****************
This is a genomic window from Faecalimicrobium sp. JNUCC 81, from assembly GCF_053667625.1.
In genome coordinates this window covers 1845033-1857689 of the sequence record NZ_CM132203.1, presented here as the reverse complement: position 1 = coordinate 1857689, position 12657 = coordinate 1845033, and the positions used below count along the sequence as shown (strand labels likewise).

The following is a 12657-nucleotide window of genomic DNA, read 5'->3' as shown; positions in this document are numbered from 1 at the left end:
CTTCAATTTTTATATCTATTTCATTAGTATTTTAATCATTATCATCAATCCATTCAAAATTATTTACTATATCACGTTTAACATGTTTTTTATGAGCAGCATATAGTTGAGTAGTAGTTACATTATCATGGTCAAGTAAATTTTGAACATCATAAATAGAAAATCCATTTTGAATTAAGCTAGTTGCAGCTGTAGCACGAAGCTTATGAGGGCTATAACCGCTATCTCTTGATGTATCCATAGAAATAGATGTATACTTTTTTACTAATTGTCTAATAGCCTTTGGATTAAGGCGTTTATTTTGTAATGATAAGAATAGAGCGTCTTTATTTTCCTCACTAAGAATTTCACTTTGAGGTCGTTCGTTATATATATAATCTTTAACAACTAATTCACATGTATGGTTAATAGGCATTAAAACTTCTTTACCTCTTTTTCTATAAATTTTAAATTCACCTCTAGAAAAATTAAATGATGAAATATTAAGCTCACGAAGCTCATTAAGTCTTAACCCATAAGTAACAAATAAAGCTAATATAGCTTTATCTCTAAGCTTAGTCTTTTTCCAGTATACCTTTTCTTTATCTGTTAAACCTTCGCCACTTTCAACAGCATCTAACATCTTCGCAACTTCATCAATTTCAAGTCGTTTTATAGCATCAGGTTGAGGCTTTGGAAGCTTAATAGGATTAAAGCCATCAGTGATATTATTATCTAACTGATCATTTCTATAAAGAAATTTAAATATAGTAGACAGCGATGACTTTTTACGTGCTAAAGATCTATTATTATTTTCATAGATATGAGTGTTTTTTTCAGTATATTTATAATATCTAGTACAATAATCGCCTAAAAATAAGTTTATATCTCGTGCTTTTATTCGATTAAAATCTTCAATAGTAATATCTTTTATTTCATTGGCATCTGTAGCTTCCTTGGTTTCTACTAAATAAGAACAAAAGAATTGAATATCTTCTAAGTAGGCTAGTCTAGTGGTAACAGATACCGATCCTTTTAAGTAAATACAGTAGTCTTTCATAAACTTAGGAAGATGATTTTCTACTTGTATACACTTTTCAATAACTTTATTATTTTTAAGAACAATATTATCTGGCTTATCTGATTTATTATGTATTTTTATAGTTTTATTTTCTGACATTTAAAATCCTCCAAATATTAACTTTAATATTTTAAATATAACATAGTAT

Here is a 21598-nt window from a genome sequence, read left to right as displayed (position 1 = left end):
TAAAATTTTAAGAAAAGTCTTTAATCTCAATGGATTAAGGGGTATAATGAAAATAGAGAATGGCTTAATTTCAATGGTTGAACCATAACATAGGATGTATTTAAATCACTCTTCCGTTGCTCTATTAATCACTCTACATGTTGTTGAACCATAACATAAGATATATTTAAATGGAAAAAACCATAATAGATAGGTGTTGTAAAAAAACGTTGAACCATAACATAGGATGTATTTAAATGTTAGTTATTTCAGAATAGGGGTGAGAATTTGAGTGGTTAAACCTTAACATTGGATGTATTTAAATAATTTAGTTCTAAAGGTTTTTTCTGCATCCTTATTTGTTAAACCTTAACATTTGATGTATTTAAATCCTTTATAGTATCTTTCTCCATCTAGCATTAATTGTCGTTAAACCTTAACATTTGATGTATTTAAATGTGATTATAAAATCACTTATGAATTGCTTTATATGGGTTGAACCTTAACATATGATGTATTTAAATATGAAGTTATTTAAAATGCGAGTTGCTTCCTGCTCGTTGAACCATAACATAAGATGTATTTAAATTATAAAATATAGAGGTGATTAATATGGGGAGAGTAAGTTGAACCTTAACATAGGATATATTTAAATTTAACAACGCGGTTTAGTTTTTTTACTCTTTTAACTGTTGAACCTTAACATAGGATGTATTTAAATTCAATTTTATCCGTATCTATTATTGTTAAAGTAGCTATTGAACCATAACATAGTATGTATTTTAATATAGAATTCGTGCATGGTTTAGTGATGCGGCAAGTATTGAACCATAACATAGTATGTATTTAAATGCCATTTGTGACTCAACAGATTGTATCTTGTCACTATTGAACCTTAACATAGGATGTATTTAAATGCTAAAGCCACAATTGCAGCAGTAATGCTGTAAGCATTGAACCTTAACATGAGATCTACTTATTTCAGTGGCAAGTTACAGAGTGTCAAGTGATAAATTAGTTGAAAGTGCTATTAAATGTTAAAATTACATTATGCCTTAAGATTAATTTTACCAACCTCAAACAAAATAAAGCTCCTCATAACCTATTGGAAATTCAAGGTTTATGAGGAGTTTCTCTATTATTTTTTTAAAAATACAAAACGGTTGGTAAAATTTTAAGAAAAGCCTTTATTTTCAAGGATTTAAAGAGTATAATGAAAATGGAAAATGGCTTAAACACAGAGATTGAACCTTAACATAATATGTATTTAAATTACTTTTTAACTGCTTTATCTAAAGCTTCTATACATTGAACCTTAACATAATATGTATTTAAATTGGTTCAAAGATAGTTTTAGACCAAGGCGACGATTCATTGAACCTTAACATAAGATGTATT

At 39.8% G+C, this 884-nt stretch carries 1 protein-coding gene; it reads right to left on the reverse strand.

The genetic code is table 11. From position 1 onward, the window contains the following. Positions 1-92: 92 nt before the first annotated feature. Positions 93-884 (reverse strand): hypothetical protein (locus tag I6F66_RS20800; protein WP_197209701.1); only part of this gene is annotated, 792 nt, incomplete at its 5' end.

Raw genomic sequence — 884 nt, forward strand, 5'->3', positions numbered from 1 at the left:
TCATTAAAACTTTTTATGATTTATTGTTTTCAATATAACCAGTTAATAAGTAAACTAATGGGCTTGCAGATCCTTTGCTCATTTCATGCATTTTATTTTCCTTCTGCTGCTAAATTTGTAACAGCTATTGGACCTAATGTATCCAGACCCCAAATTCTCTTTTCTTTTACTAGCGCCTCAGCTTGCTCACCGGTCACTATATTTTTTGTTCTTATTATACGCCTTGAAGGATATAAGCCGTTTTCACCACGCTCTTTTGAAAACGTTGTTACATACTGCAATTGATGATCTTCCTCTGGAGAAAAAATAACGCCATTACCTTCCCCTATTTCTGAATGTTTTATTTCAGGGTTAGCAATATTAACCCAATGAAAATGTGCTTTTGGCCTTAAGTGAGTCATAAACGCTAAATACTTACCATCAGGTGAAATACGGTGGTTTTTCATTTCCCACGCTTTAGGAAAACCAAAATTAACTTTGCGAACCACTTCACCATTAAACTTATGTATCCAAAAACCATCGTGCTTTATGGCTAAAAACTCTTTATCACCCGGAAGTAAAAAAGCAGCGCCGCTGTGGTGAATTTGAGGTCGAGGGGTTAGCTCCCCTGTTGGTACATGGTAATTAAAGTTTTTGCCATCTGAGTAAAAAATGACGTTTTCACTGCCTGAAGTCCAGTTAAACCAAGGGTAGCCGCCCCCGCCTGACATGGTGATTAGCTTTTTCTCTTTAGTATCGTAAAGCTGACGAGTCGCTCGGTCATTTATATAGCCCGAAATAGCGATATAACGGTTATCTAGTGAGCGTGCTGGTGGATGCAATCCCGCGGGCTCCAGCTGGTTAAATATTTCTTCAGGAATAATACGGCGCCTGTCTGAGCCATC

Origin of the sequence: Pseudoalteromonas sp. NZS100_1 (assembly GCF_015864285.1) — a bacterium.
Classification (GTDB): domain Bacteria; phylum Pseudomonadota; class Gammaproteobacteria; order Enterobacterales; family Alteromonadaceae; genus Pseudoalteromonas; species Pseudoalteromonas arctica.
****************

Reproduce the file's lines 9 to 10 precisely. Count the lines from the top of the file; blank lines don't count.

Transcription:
Raw genomic sequence — 884 nt, forward strand, 5'->3', positions numbered from 1 at the left:
TCATTAAAACTTTTTATGATTTATTGTTTTCAATATAACCAGTTAATAAGTAAACTAATGGGCTTGCAGATCCTTTGCTCATTTCATGCATTTTATTTTCCTTCTGCTGCTAAATTTGTAACAGCTATTGGACCTAATGTATCCAGACCCCAAATTCTCTTTTCTTTTACTAGCGCCTCAGCTTGCTCACCGGTCACTATATTTTTTGTTCTTATTATACGCCTTGAAGGATATAAGCCGTTTTCACCACGCTCTTTTGAAAACGTTGTTACATACTGCAATTGATGATCTTCCTCTGGAGAAAAAATAACGCCATTACCTTCCCCTATTTCTGAATGTTTTATTTCAGGGTTAGCAATATTAACCCAATGAAAATGTGCTTTTGGCCTTAAGTGAGTCATAAACGCTAAATACTTACCATCAGGTGAAATACGGTGGTTTTTCATTTCCCACGCTTTAGGAAAACCAAAATTAACTTTGCGAACCACTTCACCATTAAACTTATGTATCCAAAAACCATCGTGCTTTATGGCTAAAAACTCTTTATCACCCGGAAGTAAAAAAGCAGCGCCGCTGTGGTGAATTTGAGGTCGAGGGGTTAGCTCCCCTGTTGGTACATGGTAATTAAAGTTTTTGCCATCTGAGTAAAAAATGACGTTTTCACTGCCTGAAGTCCAGTTAAACCAAGGGTAGCCGCCCCCGCCTGACATGGTGATTAGCTTTTTCTCTTTAGTATCGTAAAGCTGACGAGTCGCTCGGTCATTTATATAGCCCGAAATAGCGATATAACGGTTATCTAGTGAGCGTGCTGGTGGATGCAATCCCGCGGGCTCCAGCTGGTTAAATATTTCTTCAGGAATAATACGGCGCCTGTCTGAGCCATC